The quiet with which the desperation of all these many figures plays out is only part of Yang’s genius; the other part is his playful and yet somehow seamless shifts in narrative point-of-view, from long vignettes of N.J.’s son becoming increasingly obsessed with photographing (and, to that extent, living inside) the world that others can’t see at the backs of their own heads, to long vignettes of N.J. strolling arm-in-arm with his erstwhile lover on an appropriately boulder-strewn and alien-looking “beach” near Tokyo, and back to the slow-dawning realization on the part of his daughter, that her own newfound appetites may be clouding her capacity to judge character in ways that have important and possibly even lasting consequences.

To call this movie anything other than a “family portrait” would be importantly dishonest, for this is indeed the heart of Yang’s matter with these people: They are, in the end, come Hell, high-water, or both, a family. On the other hand, the maudlin self-mythology that so-called “family portraits” often evokes is evaded deftly by a director with a keen sense of the precise moment when his principals are beginning to sound unduly sanctimonious or victimized, and we could all do with a little break to splash around in some slightly pulpier fare. The fact that there are Yakuza and semi-enslaved hostess girls and random acts of property damage and gripping existential questions on the nature and quality of life, serves not as striking contrast to the far more identifying dilemmas faced by N.J. and his family, but rather as the license through which those more routine dilemmas may be legitimized.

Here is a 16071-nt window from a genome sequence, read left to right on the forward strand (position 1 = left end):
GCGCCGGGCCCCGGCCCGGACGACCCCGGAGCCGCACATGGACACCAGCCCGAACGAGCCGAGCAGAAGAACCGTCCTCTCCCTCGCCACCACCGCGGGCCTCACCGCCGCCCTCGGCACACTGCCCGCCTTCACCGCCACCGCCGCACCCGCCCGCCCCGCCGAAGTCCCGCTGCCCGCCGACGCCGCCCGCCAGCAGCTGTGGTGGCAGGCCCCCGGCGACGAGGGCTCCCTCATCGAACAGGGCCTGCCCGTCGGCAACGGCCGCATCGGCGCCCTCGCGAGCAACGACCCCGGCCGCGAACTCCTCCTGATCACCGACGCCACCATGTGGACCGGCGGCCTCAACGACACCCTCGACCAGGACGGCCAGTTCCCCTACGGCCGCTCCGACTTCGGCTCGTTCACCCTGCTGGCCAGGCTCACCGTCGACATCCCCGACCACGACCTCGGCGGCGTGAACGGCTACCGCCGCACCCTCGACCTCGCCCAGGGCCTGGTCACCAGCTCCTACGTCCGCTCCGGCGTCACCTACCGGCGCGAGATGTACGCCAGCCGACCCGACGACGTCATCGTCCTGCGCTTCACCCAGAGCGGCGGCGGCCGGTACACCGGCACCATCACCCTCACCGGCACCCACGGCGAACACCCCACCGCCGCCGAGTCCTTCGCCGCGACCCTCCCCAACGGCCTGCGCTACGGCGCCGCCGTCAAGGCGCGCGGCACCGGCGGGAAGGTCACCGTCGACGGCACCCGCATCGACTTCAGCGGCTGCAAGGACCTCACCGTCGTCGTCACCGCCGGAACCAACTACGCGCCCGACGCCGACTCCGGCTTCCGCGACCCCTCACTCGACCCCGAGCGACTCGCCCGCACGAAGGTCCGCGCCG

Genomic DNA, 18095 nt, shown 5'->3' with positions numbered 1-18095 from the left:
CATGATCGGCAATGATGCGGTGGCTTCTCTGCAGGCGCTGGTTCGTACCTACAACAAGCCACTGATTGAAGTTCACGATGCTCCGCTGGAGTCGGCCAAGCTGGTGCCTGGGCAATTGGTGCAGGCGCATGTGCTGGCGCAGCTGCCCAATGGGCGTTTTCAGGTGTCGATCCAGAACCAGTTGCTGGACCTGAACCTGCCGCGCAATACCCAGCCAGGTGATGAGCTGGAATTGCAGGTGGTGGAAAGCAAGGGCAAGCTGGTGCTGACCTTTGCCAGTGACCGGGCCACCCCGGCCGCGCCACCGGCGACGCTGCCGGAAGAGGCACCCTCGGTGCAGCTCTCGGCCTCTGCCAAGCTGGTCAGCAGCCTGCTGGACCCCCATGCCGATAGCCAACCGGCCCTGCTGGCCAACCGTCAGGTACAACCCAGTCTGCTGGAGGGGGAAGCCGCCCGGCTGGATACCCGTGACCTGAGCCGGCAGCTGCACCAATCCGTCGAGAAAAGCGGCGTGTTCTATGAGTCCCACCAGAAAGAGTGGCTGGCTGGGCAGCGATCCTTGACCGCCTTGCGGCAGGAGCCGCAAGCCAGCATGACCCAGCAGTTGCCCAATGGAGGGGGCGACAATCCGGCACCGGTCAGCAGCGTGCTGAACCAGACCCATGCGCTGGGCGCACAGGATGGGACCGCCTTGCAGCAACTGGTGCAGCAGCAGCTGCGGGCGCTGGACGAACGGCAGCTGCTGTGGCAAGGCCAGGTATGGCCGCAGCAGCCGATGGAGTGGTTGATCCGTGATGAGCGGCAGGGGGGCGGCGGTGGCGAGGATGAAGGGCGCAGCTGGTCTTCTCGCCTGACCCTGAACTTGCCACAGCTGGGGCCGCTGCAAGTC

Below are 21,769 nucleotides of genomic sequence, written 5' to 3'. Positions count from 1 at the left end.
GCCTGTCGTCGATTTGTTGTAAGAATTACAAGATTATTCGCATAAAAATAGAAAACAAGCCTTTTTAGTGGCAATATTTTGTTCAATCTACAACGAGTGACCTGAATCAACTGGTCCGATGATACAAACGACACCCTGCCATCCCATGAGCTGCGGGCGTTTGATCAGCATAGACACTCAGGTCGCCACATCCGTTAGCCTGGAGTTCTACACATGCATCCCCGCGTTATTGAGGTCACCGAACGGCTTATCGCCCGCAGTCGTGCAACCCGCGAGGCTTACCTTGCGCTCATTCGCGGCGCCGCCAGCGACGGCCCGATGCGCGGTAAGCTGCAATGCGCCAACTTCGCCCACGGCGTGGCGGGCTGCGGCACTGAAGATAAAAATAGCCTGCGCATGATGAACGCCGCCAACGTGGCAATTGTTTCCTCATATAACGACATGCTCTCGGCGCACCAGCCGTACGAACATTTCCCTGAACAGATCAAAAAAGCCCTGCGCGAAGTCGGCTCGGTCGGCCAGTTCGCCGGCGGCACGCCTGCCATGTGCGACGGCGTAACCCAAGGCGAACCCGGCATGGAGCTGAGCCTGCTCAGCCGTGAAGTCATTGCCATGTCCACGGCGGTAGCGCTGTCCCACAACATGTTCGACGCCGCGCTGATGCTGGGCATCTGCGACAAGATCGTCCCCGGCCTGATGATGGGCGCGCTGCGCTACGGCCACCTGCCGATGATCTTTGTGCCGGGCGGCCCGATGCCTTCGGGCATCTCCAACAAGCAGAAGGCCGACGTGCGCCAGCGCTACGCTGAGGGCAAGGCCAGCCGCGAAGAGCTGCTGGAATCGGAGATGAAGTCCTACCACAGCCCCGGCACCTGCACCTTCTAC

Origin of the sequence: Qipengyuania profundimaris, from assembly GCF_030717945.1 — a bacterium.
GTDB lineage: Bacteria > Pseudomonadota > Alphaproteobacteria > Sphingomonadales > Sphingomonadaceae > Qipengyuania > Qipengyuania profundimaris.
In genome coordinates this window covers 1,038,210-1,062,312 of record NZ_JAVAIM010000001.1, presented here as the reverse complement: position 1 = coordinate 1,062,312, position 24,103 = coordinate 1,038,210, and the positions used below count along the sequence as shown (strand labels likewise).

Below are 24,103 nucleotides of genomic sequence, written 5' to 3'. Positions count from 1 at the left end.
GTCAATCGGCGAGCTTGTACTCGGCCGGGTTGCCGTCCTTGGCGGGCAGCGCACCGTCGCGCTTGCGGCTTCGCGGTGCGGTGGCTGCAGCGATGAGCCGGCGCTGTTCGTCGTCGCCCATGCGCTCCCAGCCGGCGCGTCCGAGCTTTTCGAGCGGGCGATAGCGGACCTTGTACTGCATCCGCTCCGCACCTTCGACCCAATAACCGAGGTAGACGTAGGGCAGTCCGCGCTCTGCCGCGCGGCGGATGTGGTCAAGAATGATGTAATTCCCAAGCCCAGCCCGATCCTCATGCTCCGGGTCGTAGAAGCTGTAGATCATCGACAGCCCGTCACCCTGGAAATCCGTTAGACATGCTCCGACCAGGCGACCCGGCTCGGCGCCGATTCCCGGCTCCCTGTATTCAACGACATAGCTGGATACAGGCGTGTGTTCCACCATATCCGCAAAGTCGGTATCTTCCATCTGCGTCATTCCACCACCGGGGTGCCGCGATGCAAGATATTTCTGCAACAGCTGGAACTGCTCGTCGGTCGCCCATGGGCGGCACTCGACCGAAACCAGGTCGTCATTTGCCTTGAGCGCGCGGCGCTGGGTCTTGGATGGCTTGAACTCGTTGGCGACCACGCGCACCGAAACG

Neither does Yang settle for a “family portrait” level of professionalism when it comes to craft: From the carefully composed shots—some of them lasting only an instant or two, others lasting whole minutes—to the sparing use of soundtrack, Yi Yi is in the end that most delicate fabric of the quietly beautiful and sweeping motion pictures of the highest Asian filmmaking traditions. Woven from what might in lesser hands be mostly banal and predictable subject matter, Yang strikes a perfect balance between the deeply personal dramas of a large and semi-typically challenged family, on the one hand, and the more cinematic plot-points against which those personal family dramas ultimately derive all of their special gravitas in this picture, on the other.